16-9-2019, Ulft, The Netherlands
Le Tambourin & Vincent van Gogh
Last year I bought an old shop sign on an antique market in France. After we were back in our store we carefully cleaned the sign so it could be photographed for our website.
The sign says: “Le Tambourin”.
I Googled it to see if I could find out where this sign belonged to so I could make a nice description for this product on our website.
If you type in “Le Tambourin” in Google you will get overrun with “Vincent van Gogh, Paris”. So the research of maybe my best purchase, in any way my greatest story, started.
My research in short
Le Tambourin was a cafe in Paris, Run by the Italian lady Agostina Segatori. It was first located on Rue Richelieu 27 in Paris and later moved to Boulevard de Clichy 62 in Paris in the year 1885. Many artist Visited Le Tambourin. Big painters as Jules Chéret, Edward Dantan, Paul Gauguin, Emile Bernard and Also Vincent van Gogh.
On February 28th 1886 Vincent wrote a letter to his brother Theo van Gogh, who lived in Paris, about his arrival in Paris. Theo was manager at the art gallery “Boussod, Valadon & Cie”.
Vincent moved in with his brother Theo at a small apartment on Rue Lepic. Later on, Theo and Vincent moved to Rue Laval around the corner at Le Tambourin. Vincent took lessons and frequently visited Museums to learn. That is where he met Emile Bernard, another great painter. They talked about selling their paintings and Emile took Vincent to Le Tambourin.
Le Tambourin was a Cafe where many artist could exhibit their work. Vincent who could not sell his paintings in that time made an agreement with the owner of Le Tambourin, Italian Lady Agostina. Vincent would give her paintings and she gave him meals and drinks in return. Later on they got in an affair.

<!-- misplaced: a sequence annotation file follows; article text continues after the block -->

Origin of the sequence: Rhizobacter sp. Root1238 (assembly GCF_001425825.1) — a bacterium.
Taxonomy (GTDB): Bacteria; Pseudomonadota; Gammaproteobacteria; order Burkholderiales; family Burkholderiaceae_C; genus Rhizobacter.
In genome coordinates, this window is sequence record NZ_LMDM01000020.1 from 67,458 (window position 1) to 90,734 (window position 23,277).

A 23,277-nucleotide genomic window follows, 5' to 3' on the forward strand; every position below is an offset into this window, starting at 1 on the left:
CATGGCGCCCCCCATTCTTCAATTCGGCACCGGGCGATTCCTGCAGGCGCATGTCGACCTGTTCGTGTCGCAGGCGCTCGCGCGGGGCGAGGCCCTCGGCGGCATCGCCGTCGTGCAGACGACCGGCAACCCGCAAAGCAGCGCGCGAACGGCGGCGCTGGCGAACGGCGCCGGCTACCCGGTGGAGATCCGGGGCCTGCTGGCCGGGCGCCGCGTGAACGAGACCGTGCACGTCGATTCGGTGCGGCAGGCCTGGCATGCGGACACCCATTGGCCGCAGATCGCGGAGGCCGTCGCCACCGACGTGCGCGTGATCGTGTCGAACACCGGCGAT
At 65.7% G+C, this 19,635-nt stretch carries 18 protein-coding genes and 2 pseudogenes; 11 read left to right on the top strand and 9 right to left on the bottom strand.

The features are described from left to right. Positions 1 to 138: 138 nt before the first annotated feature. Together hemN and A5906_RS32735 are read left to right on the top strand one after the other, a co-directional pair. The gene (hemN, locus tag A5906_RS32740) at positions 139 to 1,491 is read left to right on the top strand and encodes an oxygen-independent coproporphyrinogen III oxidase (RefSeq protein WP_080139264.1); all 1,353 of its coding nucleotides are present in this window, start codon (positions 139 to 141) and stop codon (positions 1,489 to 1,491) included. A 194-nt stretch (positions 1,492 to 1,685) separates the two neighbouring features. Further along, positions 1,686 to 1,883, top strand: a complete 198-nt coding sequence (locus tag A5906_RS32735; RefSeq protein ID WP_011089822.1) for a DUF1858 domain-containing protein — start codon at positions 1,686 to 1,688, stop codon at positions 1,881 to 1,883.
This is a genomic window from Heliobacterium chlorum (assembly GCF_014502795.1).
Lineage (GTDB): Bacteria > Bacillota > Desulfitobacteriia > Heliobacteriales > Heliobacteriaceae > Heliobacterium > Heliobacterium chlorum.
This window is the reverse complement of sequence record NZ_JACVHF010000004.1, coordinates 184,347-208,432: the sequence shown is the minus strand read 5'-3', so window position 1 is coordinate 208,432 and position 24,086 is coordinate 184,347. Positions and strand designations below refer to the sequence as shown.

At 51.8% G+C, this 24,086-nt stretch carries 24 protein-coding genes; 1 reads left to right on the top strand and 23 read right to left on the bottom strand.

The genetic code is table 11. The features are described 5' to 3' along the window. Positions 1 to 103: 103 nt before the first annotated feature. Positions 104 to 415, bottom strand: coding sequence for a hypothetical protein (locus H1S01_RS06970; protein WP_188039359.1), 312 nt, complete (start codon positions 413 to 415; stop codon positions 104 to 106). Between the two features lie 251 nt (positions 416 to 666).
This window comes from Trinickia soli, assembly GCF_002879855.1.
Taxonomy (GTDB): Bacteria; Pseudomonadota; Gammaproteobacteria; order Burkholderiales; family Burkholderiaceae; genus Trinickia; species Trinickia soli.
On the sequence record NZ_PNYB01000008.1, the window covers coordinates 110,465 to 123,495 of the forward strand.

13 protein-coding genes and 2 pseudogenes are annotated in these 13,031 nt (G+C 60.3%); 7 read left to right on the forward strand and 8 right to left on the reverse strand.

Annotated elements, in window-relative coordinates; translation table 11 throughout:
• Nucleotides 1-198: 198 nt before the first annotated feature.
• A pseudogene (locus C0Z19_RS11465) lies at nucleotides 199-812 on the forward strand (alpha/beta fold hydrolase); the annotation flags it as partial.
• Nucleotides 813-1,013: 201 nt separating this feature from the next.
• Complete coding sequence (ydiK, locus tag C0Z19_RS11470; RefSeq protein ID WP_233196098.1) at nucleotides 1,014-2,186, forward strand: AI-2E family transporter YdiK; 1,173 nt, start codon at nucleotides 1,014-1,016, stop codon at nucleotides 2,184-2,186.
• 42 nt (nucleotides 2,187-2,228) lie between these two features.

If Vincent had an affair with Agostina, Agostina may have asked him to paint a new sign for her new Cafe location.
I took another look at the writing and find that “Le” was written elegant and italic where as the T of Tambourin is very tense and tight. Also the way the “N” is finished seemed strange and not in line with “Le”.
The sign should be made in 1885 – 1887 because that is when they moved the location of Le Tambourin. I have compared the handwriting of the sign with the handwriting of Vincent van Gogh letter written on February 28 1886. What immediately stood out was the “T” from Vincent his Signature.
I have checked all the letters for more comparisons and copy pasted the red letters from the letter to create “le tambourin” and it looked very similar.
On the Internet, I found an affiche of this cafe from that time and there are several round panels on the cafe front.
I also found a letter from Vincent on vangoghletters.org where he wrote to his brother that he is no longer doing work for Le Tambourin. Since Vincent was not the type of person who did the dishes, I like to think that making the sign was work Vincent did for Le Tambourin.
We took our sign to a painting and painted objects restorer and specialist. Based on the siccative in the paint he told us that the sign was made between 1875 – 1900. He could also see that the sign was not made by an experienced glass painter. All letters where painted in short lines as an experienced glass painter would make long lines.
This must be the sign from that Café, it must be made by Vincent van Gogh.
The Van Gogh museum, Amsterdam told me twice that based on stylistic characteristics, they do not share the opinion that the sign was made by Vincent van Gogh.
Unfortunately, they do not want to share details on their opinion or research…
As for now
I still do believed that this must be made by Vincent and I am now trying to find out if my sign is one of the round signs on the affiche. I am trying to find pictures of this establishment in the years 1885 – 1887 to see if my sign hung on this particular Facade.
If I cannot find these pictures, I will try to find out how many establishments existed between 1875 – 1900 with the name “Le Tambourin” in France.
This sign, and the research of it, will probably keep me busy for some more time.
To be Continued…
Raymond van Bijsterveld
Self-proclaimed Van Gogh expert and Owner of Old Goods